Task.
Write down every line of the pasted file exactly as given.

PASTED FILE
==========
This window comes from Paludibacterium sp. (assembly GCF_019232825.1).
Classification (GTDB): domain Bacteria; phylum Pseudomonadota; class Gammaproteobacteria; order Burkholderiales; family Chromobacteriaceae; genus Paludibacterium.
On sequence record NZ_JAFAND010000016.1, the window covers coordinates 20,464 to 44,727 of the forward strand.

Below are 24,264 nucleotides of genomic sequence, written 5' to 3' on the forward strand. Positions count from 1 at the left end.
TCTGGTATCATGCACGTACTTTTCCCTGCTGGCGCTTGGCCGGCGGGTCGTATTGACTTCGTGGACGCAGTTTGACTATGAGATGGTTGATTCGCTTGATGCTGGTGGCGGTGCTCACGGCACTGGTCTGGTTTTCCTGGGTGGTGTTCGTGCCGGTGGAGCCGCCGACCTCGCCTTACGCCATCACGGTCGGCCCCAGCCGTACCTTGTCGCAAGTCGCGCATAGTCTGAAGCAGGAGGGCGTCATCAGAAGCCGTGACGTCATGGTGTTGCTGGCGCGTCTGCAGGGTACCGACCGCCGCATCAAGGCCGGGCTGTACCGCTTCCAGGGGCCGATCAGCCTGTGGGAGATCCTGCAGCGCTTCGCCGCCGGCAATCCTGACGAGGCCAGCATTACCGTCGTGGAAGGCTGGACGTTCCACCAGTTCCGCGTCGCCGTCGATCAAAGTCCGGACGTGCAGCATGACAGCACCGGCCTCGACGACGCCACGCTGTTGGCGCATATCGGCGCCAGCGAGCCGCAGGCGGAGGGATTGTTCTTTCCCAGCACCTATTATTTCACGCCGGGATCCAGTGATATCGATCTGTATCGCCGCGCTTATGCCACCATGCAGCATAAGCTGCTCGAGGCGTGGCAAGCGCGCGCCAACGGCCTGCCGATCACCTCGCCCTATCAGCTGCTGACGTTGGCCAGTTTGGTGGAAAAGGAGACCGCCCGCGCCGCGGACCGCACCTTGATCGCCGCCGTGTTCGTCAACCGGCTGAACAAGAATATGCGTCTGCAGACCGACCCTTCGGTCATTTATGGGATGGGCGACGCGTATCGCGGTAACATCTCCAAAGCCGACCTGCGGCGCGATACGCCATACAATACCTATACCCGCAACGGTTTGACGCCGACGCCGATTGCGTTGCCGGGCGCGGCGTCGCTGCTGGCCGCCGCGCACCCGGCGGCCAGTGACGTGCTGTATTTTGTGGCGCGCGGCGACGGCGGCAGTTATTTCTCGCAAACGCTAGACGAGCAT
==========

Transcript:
This window comes from Paludibacterium sp. (assembly GCF_019232825.1).
Classification (GTDB): domain Bacteria; phylum Pseudomonadota; class Gammaproteobacteria; order Burkholderiales; family Chromobacteriaceae; genus Paludibacterium.
On sequence record NZ_JAFAND010000016.1, the window covers coordinates 20,464 to 44,727 of the forward strand.

Below are 24,264 nucleotides of genomic sequence, written 5' to 3' on the forward strand. Positions count from 1 at the left end.
TCTGGTATCATGCACGTACTTTTCCCTGCTGGCGCTTGGCCGGCGGGTCGTATTGACTTCGTGGACGCAGTTTGACTATGAGATGGTTGATTCGCTTGATGCTGGTGGCGGTGCTCACGGCACTGGTCTGGTTTTCCTGGGTGGTGTTCGTGCCGGTGGAGCCGCCGACCTCGCCTTACGCCATCACGGTCGGCCCCAGCCGTACCTTGTCGCAAGTCGCGCATAGTCTGAAGCAGGAGGGCGTCATCAGAAGCCGTGACGTCATGGTGTTGCTGGCGCGTCTGCAGGGTACCGACCGCCGCATCAAGGCCGGGCTGTACCGCTTCCAGGGGCCGATCAGCCTGTGGGAGATCCTGCAGCGCTTCGCCGCCGGCAATCCTGACGAGGCCAGCATTACCGTCGTGGAAGGCTGGACGTTCCACCAGTTCCGCGTCGCCGTCGATCAAAGTCCGGACGTGCAGCATGACAGCACCGGCCTCGACGACGCCACGCTGTTGGCGCATATCGGCGCCAGCGAGCCGCAGGCGGAGGGATTGTTCTTTCCCAGCACCTATTATTTCACGCCGGGATCCAGTGATATCGATCTGTATCGCCGCGCTTATGCCACCATGCAGCATAAGCTGCTCGAGGCGTGGCAAGCGCGCGCCAACGGCCTGCCGATCACCTCGCCCTATCAGCTGCTGACGTTGGCCAGTTTGGTGGAAAAGGAGACCGCCCGCGCCGCGGACCGCACCTTGATCGCCGCCGTGTTCGTCAACCGGCTGAACAAGAATATGCGTCTGCAGACCGACCCTTCGGTCATTTATGGGATGGGCGACGCGTATCGCGGTAACATCTCCAAAGCCGACCTGCGGCGCGATACGCCATACAATACCTATACCCGCAACGGTTTGACGCCGACGCCGATTGCGTTGCCGGGCGCGGCGTCGCTGCTGGCCGCCGCGCACCCGGCGGCCAGTGACGTGCTGTATTTTGTGGCGCGCGGCGACGGCGGCAGTTATTTCTCGCAAACGCTAGACGAGCAT